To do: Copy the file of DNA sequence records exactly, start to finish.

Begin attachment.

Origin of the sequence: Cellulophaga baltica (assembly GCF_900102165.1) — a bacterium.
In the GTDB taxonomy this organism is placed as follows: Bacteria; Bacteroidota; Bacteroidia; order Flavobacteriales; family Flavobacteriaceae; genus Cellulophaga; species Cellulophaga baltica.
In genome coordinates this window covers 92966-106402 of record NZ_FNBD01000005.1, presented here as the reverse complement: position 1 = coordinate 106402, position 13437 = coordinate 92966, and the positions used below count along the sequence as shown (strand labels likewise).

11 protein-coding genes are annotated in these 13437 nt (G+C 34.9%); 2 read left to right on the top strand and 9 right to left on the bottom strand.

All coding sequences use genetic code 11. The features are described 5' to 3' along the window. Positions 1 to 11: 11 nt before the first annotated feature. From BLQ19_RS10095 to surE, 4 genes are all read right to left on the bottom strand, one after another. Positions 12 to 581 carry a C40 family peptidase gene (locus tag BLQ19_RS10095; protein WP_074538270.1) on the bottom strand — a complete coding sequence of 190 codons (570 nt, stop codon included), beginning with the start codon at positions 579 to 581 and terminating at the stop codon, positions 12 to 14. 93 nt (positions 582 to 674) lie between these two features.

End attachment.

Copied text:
Origin of the sequence: Cellulophaga baltica (assembly GCF_900102165.1) — a bacterium.
In the GTDB taxonomy this organism is placed as follows: Bacteria; Bacteroidota; Bacteroidia; order Flavobacteriales; family Flavobacteriaceae; genus Cellulophaga; species Cellulophaga baltica.
In genome coordinates this window covers 92966-106402 of record NZ_FNBD01000005.1, presented here as the reverse complement: position 1 = coordinate 106402, position 13437 = coordinate 92966, and the positions used below count along the sequence as shown (strand labels likewise).

11 protein-coding genes are annotated in these 13437 nt (G+C 34.9%); 2 read left to right on the top strand and 9 right to left on the bottom strand.

All coding sequences use genetic code 11. The features are described 5' to 3' along the window. Positions 1 to 11: 11 nt before the first annotated feature. From BLQ19_RS10095 to surE, 4 genes are all read right to left on the bottom strand, one after another. Positions 12 to 581 carry a C40 family peptidase gene (locus tag BLQ19_RS10095; protein WP_074538270.1) on the bottom strand — a complete coding sequence of 190 codons (570 nt, stop codon included), beginning with the start codon at positions 579 to 581 and terminating at the stop codon, positions 12 to 14. 93 nt (positions 582 to 674) lie between these two features.